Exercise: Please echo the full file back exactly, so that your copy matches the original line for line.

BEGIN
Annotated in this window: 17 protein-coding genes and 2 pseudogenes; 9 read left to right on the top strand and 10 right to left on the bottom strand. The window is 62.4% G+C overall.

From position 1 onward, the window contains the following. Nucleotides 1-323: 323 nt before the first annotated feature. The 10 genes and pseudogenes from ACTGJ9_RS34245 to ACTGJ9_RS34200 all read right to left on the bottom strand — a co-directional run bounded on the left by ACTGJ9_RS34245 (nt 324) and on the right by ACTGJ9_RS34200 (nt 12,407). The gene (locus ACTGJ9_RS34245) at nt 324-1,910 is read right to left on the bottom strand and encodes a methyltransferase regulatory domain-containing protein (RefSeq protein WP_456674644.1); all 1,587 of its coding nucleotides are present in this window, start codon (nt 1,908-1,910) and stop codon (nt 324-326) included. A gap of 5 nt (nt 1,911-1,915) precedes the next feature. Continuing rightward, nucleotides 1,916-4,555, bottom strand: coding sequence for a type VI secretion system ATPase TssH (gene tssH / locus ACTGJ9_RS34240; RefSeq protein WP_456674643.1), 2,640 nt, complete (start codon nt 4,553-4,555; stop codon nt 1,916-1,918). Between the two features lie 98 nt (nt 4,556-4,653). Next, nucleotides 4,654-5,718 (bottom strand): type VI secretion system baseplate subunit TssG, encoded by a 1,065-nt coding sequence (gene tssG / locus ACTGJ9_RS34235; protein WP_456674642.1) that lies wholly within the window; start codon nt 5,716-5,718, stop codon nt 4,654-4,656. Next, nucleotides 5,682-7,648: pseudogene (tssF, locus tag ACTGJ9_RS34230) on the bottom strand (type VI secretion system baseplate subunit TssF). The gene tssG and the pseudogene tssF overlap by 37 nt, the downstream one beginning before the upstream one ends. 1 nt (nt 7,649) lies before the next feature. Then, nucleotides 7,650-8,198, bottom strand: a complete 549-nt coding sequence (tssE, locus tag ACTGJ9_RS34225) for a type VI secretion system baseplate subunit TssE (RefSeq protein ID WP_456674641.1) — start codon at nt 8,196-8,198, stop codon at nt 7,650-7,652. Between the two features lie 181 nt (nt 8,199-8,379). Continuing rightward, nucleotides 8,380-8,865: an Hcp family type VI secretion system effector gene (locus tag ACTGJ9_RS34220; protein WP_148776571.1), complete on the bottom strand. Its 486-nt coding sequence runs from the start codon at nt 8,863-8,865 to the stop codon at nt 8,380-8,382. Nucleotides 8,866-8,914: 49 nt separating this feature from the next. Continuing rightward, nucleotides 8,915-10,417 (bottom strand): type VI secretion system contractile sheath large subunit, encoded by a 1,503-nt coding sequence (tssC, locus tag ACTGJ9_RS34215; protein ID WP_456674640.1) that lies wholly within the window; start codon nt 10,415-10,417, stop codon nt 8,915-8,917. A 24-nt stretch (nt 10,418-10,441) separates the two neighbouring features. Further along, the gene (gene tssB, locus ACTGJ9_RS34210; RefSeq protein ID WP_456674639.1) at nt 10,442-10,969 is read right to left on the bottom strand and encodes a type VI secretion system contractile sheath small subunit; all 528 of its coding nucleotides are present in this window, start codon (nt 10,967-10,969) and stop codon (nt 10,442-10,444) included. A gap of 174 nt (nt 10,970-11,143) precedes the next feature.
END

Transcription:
Annotated in this window: 17 protein-coding genes and 2 pseudogenes; 9 read left to right on the top strand and 10 right to left on the bottom strand. The window is 62.4% G+C overall.

From position 1 onward, the window contains the following. Nucleotides 1-323: 323 nt before the first annotated feature. The 10 genes and pseudogenes from ACTGJ9_RS34245 to ACTGJ9_RS34200 all read right to left on the bottom strand — a co-directional run bounded on the left by ACTGJ9_RS34245 (nt 324) and on the right by ACTGJ9_RS34200 (nt 12,407). The gene (locus ACTGJ9_RS34245) at nt 324-1,910 is read right to left on the bottom strand and encodes a methyltransferase regulatory domain-containing protein (RefSeq protein WP_456674644.1); all 1,587 of its coding nucleotides are present in this window, start codon (nt 1,908-1,910) and stop codon (nt 324-326) included. A gap of 5 nt (nt 1,911-1,915) precedes the next feature. Continuing rightward, nucleotides 1,916-4,555, bottom strand: coding sequence for a type VI secretion system ATPase TssH (gene tssH / locus ACTGJ9_RS34240; RefSeq protein WP_456674643.1), 2,640 nt, complete (start codon nt 4,553-4,555; stop codon nt 1,916-1,918). Between the two features lie 98 nt (nt 4,556-4,653). Next, nucleotides 4,654-5,718 (bottom strand): type VI secretion system baseplate subunit TssG, encoded by a 1,065-nt coding sequence (gene tssG / locus ACTGJ9_RS34235; protein WP_456674642.1) that lies wholly within the window; start codon nt 5,716-5,718, stop codon nt 4,654-4,656. Next, nucleotides 5,682-7,648: pseudogene (tssF, locus tag ACTGJ9_RS34230) on the bottom strand (type VI secretion system baseplate subunit TssF). The gene tssG and the pseudogene tssF overlap by 37 nt, the downstream one beginning before the upstream one ends. 1 nt (nt 7,649) lies before the next feature. Then, nucleotides 7,650-8,198, bottom strand: a complete 549-nt coding sequence (tssE, locus tag ACTGJ9_RS34225) for a type VI secretion system baseplate subunit TssE (RefSeq protein ID WP_456674641.1) — start codon at nt 8,196-8,198, stop codon at nt 7,650-7,652. Between the two features lie 181 nt (nt 8,199-8,379). Continuing rightward, nucleotides 8,380-8,865: an Hcp family type VI secretion system effector gene (locus tag ACTGJ9_RS34220; protein WP_148776571.1), complete on the bottom strand. Its 486-nt coding sequence runs from the start codon at nt 8,863-8,865 to the stop codon at nt 8,380-8,382. Nucleotides 8,866-8,914: 49 nt separating this feature from the next. Continuing rightward, nucleotides 8,915-10,417 (bottom strand): type VI secretion system contractile sheath large subunit, encoded by a 1,503-nt coding sequence (tssC, locus tag ACTGJ9_RS34215; protein ID WP_456674640.1) that lies wholly within the window; start codon nt 10,415-10,417, stop codon nt 8,915-8,917. A 24-nt stretch (nt 10,418-10,441) separates the two neighbouring features. Further along, the gene (gene tssB, locus ACTGJ9_RS34210; RefSeq protein ID WP_456674639.1) at nt 10,442-10,969 is read right to left on the bottom strand and encodes a type VI secretion system contractile sheath small subunit; all 528 of its coding nucleotides are present in this window, start codon (nt 10,967-10,969) and stop codon (nt 10,442-10,444) included. A gap of 174 nt (nt 10,970-11,143) precedes the next feature.